Ordinarily, it is not a good idea to base how you vote on just one issue. But if black lives really matter, as they should matter like all other lives, then it is hard to see any racial issue that matters as much as education.
The government could double the amount of money it spends on food stamps or triple the amount it spends on housing subsidies, and it will mean very little if the next generation of young blacks goes out into the world as adults without a decent education.
Many things that are supposed to help blacks actually have a track record of making things worse. Minimum wage laws have had a devastating effect in making black teenage unemployment several times higher than it once was.
In my own life, I was very fortunate when I left home in 1948, at age 17 — a high school dropout with no skills or experience. At that time, the unemployment rate of black 16- and 17-year-old males was 9.4%. For white males the same ages, it was 10.2%.
Why were these unemployment rates so much lower than we have become used to seeing in later times — and with very little difference between blacks and whites?
What was different about those times was that the minimum wage, established in 1938, had been rendered meaningless by a decade of high inflation. It was the same as if there were no minimum wage.
In later years, as the minimum wage was repeatedly raised to keep up with inflation, black teenage unemployment from 1971 through 1994 was never less than 3 times what it was in 1948, and ranged as high as more than 5 times the 1948 level. It also became far higher than the unemployment rate of whites the same age.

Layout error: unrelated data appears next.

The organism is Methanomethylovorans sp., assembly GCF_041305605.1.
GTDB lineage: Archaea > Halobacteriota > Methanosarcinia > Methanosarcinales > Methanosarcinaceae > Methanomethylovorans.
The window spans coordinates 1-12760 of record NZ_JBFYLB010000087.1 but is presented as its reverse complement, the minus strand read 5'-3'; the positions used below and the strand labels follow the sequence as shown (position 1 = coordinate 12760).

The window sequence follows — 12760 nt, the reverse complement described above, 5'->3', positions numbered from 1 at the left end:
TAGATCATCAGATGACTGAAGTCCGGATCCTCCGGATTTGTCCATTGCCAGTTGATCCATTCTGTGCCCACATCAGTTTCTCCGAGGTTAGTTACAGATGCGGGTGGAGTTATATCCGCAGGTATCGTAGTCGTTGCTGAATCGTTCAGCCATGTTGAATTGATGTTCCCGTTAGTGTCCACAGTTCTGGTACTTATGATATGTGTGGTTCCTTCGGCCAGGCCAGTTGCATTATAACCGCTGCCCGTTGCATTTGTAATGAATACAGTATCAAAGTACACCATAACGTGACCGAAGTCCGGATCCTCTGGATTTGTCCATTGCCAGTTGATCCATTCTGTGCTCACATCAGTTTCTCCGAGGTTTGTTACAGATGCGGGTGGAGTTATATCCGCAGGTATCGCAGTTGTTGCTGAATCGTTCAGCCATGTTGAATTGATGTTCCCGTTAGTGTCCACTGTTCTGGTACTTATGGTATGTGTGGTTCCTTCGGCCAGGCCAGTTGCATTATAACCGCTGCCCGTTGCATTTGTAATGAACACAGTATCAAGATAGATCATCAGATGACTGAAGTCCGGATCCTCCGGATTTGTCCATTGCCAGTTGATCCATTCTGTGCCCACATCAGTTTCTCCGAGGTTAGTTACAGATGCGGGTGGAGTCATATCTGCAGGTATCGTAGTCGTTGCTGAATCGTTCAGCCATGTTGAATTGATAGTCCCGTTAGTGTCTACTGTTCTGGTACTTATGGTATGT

The relations between the police and the black community are another issue that has gotten a lot of attention, and produced counterproductive results. After all the rhetoric and all the efforts towards more tightly restraining the police, the net result has been that murder rates have soared in cities where that policy has been followed — and most of the people killed have been black.
None of the most popular political panaceas for helping black communities has a track record of making things better, and some have made things much worse.
The one bright spot in black ghettos around the country are the schools that parents are free to choose for their own children. Some are Catholic schools, some are secular private schools and some are charter schools financed by public school systems but operating without the suffocating rules that apply to other public schools.
Not all of these kinds of schools are successes. But where there are academic successes in black ghettos, they come disproportionately from schools outside the iron grip of the education establishment and the teachers’ unions.
Some of these academic successes have been spectacular — especially among students in ghetto schools operated by the KIPP (Knowledge IS Power Program) chain of schools and the Success Academy schools.
Source: Investors.com | Sowell is a senior fellow at the Hoover Institution, Stanford University